Similar species : Auricularia mesrnterica aka tripe fungus which is poisonous, not to be eaten, can effect health adversely or is deadly!!!!
Auricularia auricula-judae, known as the Jew’s ear, wood ear, jelly ear or by a number of other common names, is a species of edible Auriculariales fungus found worldwide. The fruiting body is distinguished by its noticeably ear-like shape and brown colouration; it grows upon wood, especially elder. Its specific epithet is derived from the belief that Judas Iscariot hanged himself from an elder tree; the common name “Judas’s ear” eventually became “Jew’s ear”, while today “jelly ear” and other names are sometimes used. The fungus can be found throughout the year in temperate regions worldwide, where it grows upon both dead and living wood.
Jews ear/jelly ear should be gathered while its still soft (it turns rock hard with age) it should be cut from the tree with a sharp knife, make sure you discard all of the tough stalk!!
should be washed well and sliced finely, although the flesh is thin, it can be tough and indigestible. best in soups and stews, not easily fried. Stew for at least 45 minutes in stock or milk and serve with plenty of pepper.
It can also be dried, and is best ground to a powder and used as a flavouring.
Auricularia auricula-judae has been used as a medicinal mushroom by many herbalists. It was used as a poultice to treat inflammations of the eye, as well as a palliative for throat problems. The 16th-century herbalist John Gerard, writing in 1597, recommended A. auricula-judae for a very specific use; other fungi were used more generally. He recommends the preparation of a liquid extract by boiling the fruit bodies in milk, or else leaving them steeped in beer, which would then be sipped slowly in order to cure a sore throat. The resultant broth was probably not dissimilar to the Chinese soups that use A. polytricha. Carolus Clusius, writing in 1601, also said that the species could be gargled to cure a sore throat, and John Parkinson, writing in 1640, reported that boiling in milk or steeping in vinegar was “the onely use the are put unto that I know”.
Writing in 1694, herbalist John Pechey described A. auricula-judae by saying “It grows to the Trunk of the Elder-Tree. Being dried it will keep a good year. Boyl’d in Milk, or infus’d in Vinegarm ’tis good to gargle the Mouth or Throat in Quinsies, and other inflammations of the Mouth and Throat. And being infus’d in some proper Water, it is good in Diseases of the Eyes.” The species also saw use as an astringent due to its ability to absorb water. There are recorded medicinal usages from Scotland, where it was again used as a gargle for sore throats, and from Ireland, where, in an attempt to cure jaundice, it was boiled in milk. The medicinal use of A. auricula-judae continued until at least 1860, when it was still sold at Covent Garden; at the time, it was not considered edible in the United Kingdom.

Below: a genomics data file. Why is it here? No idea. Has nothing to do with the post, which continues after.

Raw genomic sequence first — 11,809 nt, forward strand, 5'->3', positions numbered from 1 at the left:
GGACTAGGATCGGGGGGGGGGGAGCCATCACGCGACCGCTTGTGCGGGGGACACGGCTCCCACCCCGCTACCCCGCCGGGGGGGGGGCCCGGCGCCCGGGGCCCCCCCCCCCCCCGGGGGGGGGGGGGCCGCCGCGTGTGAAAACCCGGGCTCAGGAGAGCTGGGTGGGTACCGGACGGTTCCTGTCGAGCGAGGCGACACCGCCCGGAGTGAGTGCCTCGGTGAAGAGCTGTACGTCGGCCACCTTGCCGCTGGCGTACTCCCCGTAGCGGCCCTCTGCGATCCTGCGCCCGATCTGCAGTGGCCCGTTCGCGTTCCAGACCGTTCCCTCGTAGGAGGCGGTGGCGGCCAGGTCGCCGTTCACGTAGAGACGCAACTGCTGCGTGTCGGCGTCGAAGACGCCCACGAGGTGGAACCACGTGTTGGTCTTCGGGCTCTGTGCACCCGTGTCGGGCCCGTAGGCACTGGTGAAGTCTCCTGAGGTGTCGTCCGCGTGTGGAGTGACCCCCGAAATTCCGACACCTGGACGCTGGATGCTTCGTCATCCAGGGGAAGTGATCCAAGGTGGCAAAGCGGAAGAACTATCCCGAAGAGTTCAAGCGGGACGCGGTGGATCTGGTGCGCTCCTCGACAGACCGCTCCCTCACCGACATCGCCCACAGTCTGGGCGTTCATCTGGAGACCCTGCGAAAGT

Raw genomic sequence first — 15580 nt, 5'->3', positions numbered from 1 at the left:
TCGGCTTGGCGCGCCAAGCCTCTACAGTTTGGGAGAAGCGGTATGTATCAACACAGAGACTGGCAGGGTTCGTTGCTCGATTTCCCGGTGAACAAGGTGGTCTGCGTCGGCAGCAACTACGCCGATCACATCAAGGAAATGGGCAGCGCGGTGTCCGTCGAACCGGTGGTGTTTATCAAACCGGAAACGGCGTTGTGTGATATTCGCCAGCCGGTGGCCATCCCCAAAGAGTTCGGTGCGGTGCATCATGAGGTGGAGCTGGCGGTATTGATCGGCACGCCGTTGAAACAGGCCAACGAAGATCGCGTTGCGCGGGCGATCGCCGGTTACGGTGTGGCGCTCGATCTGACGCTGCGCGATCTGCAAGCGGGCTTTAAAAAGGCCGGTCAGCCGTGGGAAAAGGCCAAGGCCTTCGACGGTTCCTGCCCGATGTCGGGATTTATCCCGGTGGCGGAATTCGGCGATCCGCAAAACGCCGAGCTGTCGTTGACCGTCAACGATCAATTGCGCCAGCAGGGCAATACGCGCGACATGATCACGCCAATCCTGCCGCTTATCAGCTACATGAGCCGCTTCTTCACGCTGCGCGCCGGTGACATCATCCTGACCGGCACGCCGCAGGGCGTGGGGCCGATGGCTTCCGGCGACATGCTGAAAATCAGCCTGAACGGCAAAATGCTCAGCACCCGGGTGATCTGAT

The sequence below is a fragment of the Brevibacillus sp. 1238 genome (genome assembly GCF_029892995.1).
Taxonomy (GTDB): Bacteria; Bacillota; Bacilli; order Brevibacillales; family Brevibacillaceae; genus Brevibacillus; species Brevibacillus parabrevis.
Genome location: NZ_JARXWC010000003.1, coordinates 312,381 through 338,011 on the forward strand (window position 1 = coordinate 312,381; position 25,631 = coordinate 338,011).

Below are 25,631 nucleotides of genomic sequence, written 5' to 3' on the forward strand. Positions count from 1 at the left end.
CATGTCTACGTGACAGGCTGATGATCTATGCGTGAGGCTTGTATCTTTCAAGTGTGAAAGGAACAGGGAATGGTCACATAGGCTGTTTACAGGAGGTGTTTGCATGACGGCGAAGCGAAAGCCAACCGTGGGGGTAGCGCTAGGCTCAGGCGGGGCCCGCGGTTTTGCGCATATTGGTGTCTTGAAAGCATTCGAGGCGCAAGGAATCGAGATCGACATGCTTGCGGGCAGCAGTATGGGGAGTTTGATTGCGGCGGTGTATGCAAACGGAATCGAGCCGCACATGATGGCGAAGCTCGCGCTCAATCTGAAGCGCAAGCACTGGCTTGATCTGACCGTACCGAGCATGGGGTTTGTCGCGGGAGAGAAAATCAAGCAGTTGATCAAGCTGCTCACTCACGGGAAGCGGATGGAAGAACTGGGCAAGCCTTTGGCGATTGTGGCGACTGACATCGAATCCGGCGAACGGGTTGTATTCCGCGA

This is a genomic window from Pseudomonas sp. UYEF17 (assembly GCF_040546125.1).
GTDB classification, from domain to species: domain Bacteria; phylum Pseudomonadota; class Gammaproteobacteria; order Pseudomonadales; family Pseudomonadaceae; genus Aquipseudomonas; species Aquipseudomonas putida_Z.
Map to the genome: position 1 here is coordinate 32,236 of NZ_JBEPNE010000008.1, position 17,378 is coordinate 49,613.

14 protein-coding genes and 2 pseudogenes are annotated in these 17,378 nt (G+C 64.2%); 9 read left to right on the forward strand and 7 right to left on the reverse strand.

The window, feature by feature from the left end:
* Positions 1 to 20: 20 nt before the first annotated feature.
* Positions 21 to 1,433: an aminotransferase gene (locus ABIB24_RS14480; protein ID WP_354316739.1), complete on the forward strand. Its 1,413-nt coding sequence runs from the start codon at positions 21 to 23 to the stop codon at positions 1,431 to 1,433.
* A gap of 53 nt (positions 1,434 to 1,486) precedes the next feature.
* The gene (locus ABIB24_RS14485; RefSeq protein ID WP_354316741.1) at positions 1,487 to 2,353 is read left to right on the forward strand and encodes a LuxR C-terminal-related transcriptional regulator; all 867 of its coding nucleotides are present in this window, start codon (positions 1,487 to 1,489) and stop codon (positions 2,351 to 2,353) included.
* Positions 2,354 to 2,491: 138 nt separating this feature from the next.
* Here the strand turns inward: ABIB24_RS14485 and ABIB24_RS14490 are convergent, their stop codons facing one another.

Medicinal use in Indonesia was also recorded in the 1930s, and was more recently reported in modern-day Ghana. A report for the 2005 Commonwealth Forestry Conference examining the possible effects of deforestation in southern Ghana on medicinal and edible fungi found that A. auricula-judae was in use as a blood tonic.
Photos and words by Andy Hall
Auricularia auricula-judae has been the subject of research into possible medicinal applications. Experiments in the 1980s concluded that two glucans isolated from the species showed potent antitumour properties when used on mice artificially implanted with Sarcoma 180 tumours. This was despite the conclusion of earlier research indicating that, while aqueous extracts from several other fungal species had antitumour effects, extracts from A. auricula-judae did not. Further, research on genetically diabetic mice showed that a polysaccharide extracted from A. auricula-judae had a hypoglycemic effect; mice fed with food including the polysaccharide showed reduced plasma glucose, insulin, urinary glucose and food intake.
Another chemical extracted from the species was an acidic polysaccharide (made up of mostly mannose, glucose, glucuronic acid and xylose) which showed anticoagulant properties. The article concluded that “the polysaccharides from these mushrooms may constitute a new source of compounds with action on coagulation, platelet aggregation and, perhaps, on thrombosis”. Another study reported that the species may be effective in stopping platelet binding in vitro, with possible uses regarding hypercholesterolemia. Research has shown that A. auricula-judae can be used to lower cholesterol levels generally, and, in particular, is one of two fungi shown to reduce the level of bad cholesterol!!
Never eat any wild plant or fungi unless you are 100% sure that you have identified an edible species.
Always cross-reference the information you find on the internet with an expert, a foraging group like purselves on a course, or several reference books. Have fun, but be responsible. Identification is entirely your responsibility and it can also mean your life!
Andy Hall is Northern Wilderness’s senior assistant, blogger and writes for his own blog Andy’s Outings on facebook. Andrew also works as an instructor with Northern Wilderness and you can join Andy on a course. When booking quote A01 to receive a discount for taking the time to read this blog post.
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